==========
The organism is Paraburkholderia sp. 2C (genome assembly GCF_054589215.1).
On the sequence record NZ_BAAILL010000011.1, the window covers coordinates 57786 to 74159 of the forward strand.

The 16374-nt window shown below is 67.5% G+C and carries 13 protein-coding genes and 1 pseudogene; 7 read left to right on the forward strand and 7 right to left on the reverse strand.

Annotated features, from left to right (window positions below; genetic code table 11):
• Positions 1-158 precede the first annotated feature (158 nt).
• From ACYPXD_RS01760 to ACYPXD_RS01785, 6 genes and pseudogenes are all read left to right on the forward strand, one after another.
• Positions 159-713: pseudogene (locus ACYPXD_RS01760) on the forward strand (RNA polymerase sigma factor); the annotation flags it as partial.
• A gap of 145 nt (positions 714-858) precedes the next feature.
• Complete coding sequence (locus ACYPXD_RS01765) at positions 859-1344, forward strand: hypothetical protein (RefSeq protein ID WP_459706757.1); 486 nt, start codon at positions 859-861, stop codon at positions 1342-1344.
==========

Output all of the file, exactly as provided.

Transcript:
The organism is Paraburkholderia sp. 2C (genome assembly GCF_054589215.1).
On the sequence record NZ_BAAILL010000011.1, the window covers coordinates 57786 to 74159 of the forward strand.

The 16374-nt window shown below is 67.5% G+C and carries 13 protein-coding genes and 1 pseudogene; 7 read left to right on the forward strand and 7 right to left on the reverse strand.

Annotated features, from left to right (window positions below; genetic code table 11):
• Positions 1-158 precede the first annotated feature (158 nt).
• From ACYPXD_RS01760 to ACYPXD_RS01785, 6 genes and pseudogenes are all read left to right on the forward strand, one after another.
• Positions 159-713: pseudogene (locus ACYPXD_RS01760) on the forward strand (RNA polymerase sigma factor); the annotation flags it as partial.
• A gap of 145 nt (positions 714-858) precedes the next feature.
• Complete coding sequence (locus ACYPXD_RS01765) at positions 859-1344, forward strand: hypothetical protein (RefSeq protein ID WP_459706757.1); 486 nt, start codon at positions 859-861, stop codon at positions 1342-1344.